Can Europe Make It?

Like in the movies

'Should we conceive the timeline of all events as already laid out on some film that starts from a past and reaches the future?'

Christos Tombras
12 April 2021, 11.50am
Negative boxes.
Author's mage.

Early last year I offered a thought experiment involving a demon and a lotto jackpot. What if, I asked, on your way to play your lotto numbers, a demon appeared to you claiming he knows the numbers you were going to play? What if he handed you an envelope with the numbers he claimed you were going to play? What would you do? Would you check the envelope? Would you change your numbers?

The thought experiment was regarding free will. What is the content of free will, it invited us to think, if a demon can have knowledge of our choices even before we have actually made them ourselves? I concluded by saying that the mere existence of a prediction regarding a future choice would affect the phenomenon under observation in a way that would render the prediction irrelevant.

But was this all?


Let us revisit the experiment. First, let us consider the demon. He appears to me and claims he has knowledge about my numbers. He does not explain how he does the trick. Is he able to follow the inner workings of my mind? Does this mean that the inner workings of my mind evolve along specific pathways that can be mapped and traced in any direction the demon sees fit? Should we conceive the timeline of all events as already laid out on some film that starts from a past and reaches the future? If so, then the present would be nothing more than a small window through which we can see the contents of the frames of the film come to life. Like in the movies.

The demon, then, would be like the projector operator, who has the whole film at his disposal and knows where it starts and where it ends.

Alternatively, we could think of the demon as being able to exist both within and without time. We could picture him as simply being able visit a future moment when I would have already played the numbers, take a note, and then jump back to the present, to hand me the envelope.

Two scenarios that are similar but not identical.

In the first, past, present and future are somehow already set, with no reference to the demon’s whims. This world would be like Laplace’s. The demon, qua observing intellect, would just need sufficient information, and then, all the history of the world, past, present and future, would be available to him. In such a scenario free will simply doesn’t exist.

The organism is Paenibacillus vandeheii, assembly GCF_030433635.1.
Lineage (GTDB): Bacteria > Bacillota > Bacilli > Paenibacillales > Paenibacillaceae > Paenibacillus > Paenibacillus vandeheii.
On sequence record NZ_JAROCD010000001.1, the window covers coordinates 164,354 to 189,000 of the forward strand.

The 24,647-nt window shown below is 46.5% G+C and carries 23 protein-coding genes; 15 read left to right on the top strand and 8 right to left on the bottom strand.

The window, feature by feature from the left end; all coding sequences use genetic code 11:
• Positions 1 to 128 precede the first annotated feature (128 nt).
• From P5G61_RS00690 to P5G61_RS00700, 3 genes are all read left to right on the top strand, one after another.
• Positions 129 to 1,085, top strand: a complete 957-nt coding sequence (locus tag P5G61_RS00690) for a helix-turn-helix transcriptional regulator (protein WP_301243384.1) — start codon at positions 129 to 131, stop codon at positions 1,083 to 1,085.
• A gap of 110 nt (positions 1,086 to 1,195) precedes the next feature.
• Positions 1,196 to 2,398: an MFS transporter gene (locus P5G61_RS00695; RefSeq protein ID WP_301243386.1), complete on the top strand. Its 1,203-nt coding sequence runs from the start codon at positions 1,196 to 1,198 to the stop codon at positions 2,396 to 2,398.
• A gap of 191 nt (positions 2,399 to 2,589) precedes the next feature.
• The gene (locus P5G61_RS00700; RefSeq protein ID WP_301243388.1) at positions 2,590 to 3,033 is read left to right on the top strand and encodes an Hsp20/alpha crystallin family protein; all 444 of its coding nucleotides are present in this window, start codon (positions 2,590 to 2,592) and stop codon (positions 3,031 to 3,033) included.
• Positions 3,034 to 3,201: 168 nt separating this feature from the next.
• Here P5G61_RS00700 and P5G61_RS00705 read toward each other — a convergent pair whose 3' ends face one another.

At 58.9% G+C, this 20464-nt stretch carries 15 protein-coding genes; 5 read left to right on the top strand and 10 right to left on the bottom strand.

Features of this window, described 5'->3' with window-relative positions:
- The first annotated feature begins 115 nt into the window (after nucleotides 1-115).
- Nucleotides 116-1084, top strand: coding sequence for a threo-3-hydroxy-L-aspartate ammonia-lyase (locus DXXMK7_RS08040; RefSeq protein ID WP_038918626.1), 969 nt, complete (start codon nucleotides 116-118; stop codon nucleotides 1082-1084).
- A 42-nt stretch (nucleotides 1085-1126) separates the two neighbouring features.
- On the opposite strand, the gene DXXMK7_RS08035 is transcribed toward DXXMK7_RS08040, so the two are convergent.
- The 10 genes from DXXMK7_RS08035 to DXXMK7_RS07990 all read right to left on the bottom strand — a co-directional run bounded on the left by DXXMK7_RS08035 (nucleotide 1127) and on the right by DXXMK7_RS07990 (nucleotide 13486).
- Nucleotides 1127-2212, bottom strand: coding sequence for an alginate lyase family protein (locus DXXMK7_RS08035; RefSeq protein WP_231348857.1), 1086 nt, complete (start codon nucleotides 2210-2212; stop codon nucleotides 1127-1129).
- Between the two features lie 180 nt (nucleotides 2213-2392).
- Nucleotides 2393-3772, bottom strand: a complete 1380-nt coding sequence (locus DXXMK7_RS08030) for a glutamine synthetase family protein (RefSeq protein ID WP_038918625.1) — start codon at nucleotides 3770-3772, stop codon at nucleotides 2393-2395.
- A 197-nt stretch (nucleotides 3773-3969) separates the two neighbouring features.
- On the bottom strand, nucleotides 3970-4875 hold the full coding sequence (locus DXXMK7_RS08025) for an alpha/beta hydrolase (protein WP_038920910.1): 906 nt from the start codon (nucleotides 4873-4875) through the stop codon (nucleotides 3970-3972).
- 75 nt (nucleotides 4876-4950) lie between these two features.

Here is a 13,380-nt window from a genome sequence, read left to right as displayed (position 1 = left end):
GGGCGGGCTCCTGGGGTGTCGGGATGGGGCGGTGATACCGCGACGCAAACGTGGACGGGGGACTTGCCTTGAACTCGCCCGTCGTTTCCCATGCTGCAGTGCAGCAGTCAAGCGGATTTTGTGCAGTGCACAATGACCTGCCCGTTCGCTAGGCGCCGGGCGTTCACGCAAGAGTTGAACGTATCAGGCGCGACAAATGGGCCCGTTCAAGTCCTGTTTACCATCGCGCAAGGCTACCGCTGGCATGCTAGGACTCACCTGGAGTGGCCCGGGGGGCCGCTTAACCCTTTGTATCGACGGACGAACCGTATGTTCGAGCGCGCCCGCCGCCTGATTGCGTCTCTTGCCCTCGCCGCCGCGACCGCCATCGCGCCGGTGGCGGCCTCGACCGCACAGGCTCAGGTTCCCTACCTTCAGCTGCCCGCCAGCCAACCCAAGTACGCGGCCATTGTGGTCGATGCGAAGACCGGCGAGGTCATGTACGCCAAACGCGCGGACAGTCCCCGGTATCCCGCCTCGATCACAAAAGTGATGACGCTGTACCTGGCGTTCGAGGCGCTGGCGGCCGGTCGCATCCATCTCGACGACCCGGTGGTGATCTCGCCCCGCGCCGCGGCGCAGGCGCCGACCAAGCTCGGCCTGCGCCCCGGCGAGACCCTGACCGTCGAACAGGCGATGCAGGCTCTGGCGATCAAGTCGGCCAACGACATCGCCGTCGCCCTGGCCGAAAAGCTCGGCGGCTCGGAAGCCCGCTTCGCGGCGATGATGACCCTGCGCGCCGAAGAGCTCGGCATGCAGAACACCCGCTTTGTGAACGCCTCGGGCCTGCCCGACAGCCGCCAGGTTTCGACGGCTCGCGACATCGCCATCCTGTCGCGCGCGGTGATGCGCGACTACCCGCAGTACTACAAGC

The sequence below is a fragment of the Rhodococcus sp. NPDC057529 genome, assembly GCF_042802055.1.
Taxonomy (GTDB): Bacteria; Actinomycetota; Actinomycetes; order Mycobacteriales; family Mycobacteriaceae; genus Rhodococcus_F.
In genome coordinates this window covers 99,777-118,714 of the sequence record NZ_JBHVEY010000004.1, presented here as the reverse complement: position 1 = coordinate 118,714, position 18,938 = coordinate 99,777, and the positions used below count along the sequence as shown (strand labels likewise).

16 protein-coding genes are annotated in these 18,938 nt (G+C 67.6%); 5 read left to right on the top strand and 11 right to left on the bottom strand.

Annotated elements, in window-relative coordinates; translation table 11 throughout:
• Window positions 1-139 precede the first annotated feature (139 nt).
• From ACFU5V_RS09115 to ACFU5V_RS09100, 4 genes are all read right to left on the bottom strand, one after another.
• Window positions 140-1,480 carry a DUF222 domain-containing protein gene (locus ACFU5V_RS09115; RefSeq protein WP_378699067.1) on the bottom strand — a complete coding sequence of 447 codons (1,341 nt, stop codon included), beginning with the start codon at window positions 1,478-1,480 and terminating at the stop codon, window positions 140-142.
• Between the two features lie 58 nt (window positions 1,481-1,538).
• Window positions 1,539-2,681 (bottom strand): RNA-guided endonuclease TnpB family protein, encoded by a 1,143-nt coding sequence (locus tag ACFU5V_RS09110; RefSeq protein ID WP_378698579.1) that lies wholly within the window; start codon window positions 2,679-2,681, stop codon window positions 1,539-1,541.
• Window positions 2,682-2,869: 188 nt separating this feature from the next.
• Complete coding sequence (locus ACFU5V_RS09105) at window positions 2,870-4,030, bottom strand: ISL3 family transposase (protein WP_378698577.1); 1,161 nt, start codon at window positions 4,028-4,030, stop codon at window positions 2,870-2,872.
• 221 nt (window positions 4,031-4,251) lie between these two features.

In the alternative view, a demon can travel to the future, observe a state of affairs, and come back to the present with information about that future state of affairs. We no longer need to think that present past and future are already set in any specific way. Free will is salvaged. Our time travelling demon does not present any threat to it. He can have a knowledge of our choices because he looks at us standing in the future – in much the same way that we can have a knowledge of the past, because we look at it standing in the present.


Things seem settled, until we recall the little problem regarding the history of the world that we spoke about last time: There can never be a true and complete history of the world, we concluded, because there is no place one can stand on to speak about what we see. We are always a part of the reflection, a part of the picture we try to capture.

What about our demon then? Where can he be located?

A serious problem presents itself to us. Can the demon be outside time, free from any time constraints, able to travel back and forth from the future, and still be able to be inside time, able to interact with me and my lucky lotto numbers?

That’s tricky.

For what we try to picture is a demon who can both be a subject of time – in the sense that he is able to record and relay information, as well as interact with other beings of our world – and also be beyond and above time, presumably operating in ways we cannot even begin to fathom. There is an antinomy here. The main problem can be located in the very way we combine concepts in order to form the question. It is as if we are trying to conceptualise a rectangular circle. Think about it for a second. How can this be? A rectangular circle. It’s not a matter of imagination. You simply cannot have it both ways. It’s either circular or rectangular. End of story.

Similarly, at the exact moment that you will try to envisage a demon marching up and down the timeline of a world, all world-related and time-subjected notions – such as information, communication, or interaction –, all collapse away.

Like in the movie, where the spectators of the film are able to interact with the actors playing in it. It’s a nice plot idea and it can work brilliantly, as Woody Allen showed in his 1985 Purple Rose of Cairo.

But it can only work there, in a movie.

This piece was originally published in the April edition of Splinters.

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